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Faculty Publishing

What are Copyrights?

As the creator of a work, you have the following rights:

Reproduction - You control the right to reproduce the work. 

Distribution - You control the right to license, sell, or share a work. 

Derivatives - You are able to modify or use parts of the work in another creation or transform an existing work into a new medium 

Performance - You are able to control the public performance of a work (the viewing of a film in a public setting)

Public Display - You are able to control the public display of a work (the display of a graphic or image in a public setting)

Digital Audio Transmission of Sound Recordings - You are able to perform a sound recording publicly by means of a digital audio transmission.

Source: 17 USC 106.

Know Your Rights as the Author

This information adapted from SPARC.

The author is the copyright holder. As the author of a work you are the copyright holder unless and until you transfer the copyright to someone else in a signed agreement.
 

Assigning your rights matters. Normally, the copyright holder possesses the exclusive rights of reproduction, distribution, public performance, public display, and modification of the original work. An author who has transferred copyright without retaining these rights must ask permission unless the use is one of the statutory exemptions in copyright law.
 

The copyright holder controls the work. Decisions concerning use of the work, such as distribution, access, pricing, updates, and any use restrictions belong to the copyright holder. Authors who have transferred their copyright without retaining any rights may not be able to place the work on course Websites, copy it for students or colleagues, deposit the work in a public online archive, or reuse portions in a subsequent work. That’s why it is important to retain the rights you need.   

Think about Retaining Your Rights as the Author

This information adapted from SPARC.

 Transferring copyright doesn’t have to be all or nothing.The law allows you to transfer copyright while holding back rights for yourself and others.  Some available options:

Advice on SPARC Author Addendum or Creative Commons License

What if the Publisher Rejects the Author Addendum or Creative Commons License?
This information taken from SPARC.

  • Explain to the publisher why it is important for you to retain the rights to your own work.
     
  • Ask the publisher to articulate why the license rights provided under the SPARC Author Addendum or Creative Commons license are insufficient to allow publication.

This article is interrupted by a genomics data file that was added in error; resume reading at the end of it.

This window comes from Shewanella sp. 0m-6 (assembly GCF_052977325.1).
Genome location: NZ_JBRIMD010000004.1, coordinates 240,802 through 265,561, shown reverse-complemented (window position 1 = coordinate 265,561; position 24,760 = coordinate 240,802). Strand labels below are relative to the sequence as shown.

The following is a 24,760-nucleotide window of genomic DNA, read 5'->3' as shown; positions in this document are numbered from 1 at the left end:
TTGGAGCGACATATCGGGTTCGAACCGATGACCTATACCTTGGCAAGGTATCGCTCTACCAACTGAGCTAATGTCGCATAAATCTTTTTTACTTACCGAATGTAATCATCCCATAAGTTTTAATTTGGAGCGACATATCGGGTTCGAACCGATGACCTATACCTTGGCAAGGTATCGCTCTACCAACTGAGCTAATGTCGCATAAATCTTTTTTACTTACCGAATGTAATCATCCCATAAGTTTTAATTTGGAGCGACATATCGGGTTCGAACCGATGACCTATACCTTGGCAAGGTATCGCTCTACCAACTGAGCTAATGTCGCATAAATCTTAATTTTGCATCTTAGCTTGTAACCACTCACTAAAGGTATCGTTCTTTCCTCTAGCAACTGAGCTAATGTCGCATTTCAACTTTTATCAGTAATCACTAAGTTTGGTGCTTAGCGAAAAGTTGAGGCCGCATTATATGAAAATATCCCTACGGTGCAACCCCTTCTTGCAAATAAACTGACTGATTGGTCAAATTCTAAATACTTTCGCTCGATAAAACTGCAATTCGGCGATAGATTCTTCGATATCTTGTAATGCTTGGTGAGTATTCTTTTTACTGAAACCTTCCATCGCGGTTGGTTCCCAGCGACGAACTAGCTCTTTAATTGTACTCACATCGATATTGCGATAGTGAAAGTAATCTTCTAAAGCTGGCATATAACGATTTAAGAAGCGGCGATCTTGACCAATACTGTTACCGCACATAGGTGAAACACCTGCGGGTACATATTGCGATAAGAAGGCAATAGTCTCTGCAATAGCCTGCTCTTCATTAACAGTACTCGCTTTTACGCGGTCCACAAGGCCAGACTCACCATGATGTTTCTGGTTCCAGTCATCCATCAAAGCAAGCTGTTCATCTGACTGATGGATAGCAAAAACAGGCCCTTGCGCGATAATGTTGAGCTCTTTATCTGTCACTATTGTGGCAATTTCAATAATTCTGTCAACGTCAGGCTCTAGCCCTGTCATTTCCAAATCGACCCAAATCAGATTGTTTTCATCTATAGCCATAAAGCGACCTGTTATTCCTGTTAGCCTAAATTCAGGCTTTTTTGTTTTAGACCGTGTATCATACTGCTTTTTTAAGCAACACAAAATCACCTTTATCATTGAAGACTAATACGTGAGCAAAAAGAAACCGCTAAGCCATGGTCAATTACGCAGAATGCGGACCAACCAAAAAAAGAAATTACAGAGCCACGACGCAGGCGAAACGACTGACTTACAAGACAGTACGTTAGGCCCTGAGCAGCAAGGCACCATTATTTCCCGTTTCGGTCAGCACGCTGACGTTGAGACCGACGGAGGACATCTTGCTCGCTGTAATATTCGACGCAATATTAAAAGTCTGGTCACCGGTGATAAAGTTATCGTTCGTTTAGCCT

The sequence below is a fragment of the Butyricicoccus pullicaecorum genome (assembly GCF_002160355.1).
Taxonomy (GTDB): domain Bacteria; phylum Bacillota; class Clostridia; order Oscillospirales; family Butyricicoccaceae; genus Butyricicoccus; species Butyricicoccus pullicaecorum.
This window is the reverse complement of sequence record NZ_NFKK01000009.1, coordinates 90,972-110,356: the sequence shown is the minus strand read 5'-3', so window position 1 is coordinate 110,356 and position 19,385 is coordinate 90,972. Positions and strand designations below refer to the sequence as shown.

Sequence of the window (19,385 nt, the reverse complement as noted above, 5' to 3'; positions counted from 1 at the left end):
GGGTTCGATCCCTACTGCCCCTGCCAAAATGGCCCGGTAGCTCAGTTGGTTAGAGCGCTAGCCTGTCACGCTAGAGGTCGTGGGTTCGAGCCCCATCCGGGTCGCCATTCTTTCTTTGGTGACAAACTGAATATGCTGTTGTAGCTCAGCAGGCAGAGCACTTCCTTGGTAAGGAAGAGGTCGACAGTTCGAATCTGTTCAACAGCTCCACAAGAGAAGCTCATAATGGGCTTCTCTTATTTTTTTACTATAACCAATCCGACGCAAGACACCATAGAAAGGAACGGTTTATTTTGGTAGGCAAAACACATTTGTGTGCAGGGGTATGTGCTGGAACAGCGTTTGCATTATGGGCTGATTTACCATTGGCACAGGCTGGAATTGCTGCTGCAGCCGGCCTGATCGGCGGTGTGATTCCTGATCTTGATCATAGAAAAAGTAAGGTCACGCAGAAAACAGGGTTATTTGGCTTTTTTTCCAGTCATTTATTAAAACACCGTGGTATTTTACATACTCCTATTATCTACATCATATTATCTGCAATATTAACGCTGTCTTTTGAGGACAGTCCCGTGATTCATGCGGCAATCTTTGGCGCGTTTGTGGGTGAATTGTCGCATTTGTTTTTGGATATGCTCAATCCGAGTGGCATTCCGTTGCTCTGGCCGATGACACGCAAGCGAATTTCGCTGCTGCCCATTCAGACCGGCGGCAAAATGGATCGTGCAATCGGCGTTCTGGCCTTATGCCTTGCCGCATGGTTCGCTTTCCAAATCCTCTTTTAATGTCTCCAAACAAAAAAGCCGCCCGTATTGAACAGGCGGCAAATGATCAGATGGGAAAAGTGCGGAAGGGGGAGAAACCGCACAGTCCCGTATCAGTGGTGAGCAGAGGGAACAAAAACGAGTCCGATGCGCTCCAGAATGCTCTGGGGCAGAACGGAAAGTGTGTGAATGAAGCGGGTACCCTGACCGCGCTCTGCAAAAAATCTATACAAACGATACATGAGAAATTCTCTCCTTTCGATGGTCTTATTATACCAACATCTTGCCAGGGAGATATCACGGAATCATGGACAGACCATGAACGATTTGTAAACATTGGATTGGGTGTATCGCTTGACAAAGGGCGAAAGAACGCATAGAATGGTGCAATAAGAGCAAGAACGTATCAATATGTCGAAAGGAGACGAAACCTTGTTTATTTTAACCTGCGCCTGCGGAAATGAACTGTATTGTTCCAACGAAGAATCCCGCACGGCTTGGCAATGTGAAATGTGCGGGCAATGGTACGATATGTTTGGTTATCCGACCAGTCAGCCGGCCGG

• Evaluate the adequacy of the publisher’s response in light of the reasonable and growing need for authors to retain certain key rights to their works.
     
  • Consider publishing with an organization that will facilitate the widest dissemination of their authors’ works, to help them fulfill their personal and professional goals as scholars.

Definitions

Author Pre-Print version  - a pre-print is defined as the author copy PRIOR to any peer-review – [usually the initial submission for publication].

Author Post-Print version - a post print is defined as the author copy POST peer review but PRIOR to any publisher formatting, copyediting, pagination, etc.

Publisher PDF version -  the publisher PDF is the actual article as it appeared in the publication.  All peer-review, formatting, copyediting and pagination has been included.

What is Creative Commons?

Get Creative by Creative Commons is licensed under a Creative Commons Attribution-NonCommercial-ShareAlike (CC BY) license.

Conditions for a Creative Commons License

Attribution Attribution (by) - Others who use your work must give you credit the way you request.

ShareAlike ShareAlike (sa) - Others may copy, distribute, display, perform, and modify your work, as long as they distribute any modified work on the same terms. 

NonCommercial NonCommercial (nc) - Others can only use your work for non-commercial purposes.

NoDerivatives NoDerivatives (nd) - Other can use your as it exists; they cannot make modifications to it. 

 

Creative Commons Licenses

CC License Freedom Scale Chart by Foter and licensed under a Creative Commons Attribution-Share Alike license. 

Number of Creative Commons Licenses

State of the Commons 2017 by Creative Commons. LIcensed under a Creative Commons Attribution-Share Alike license.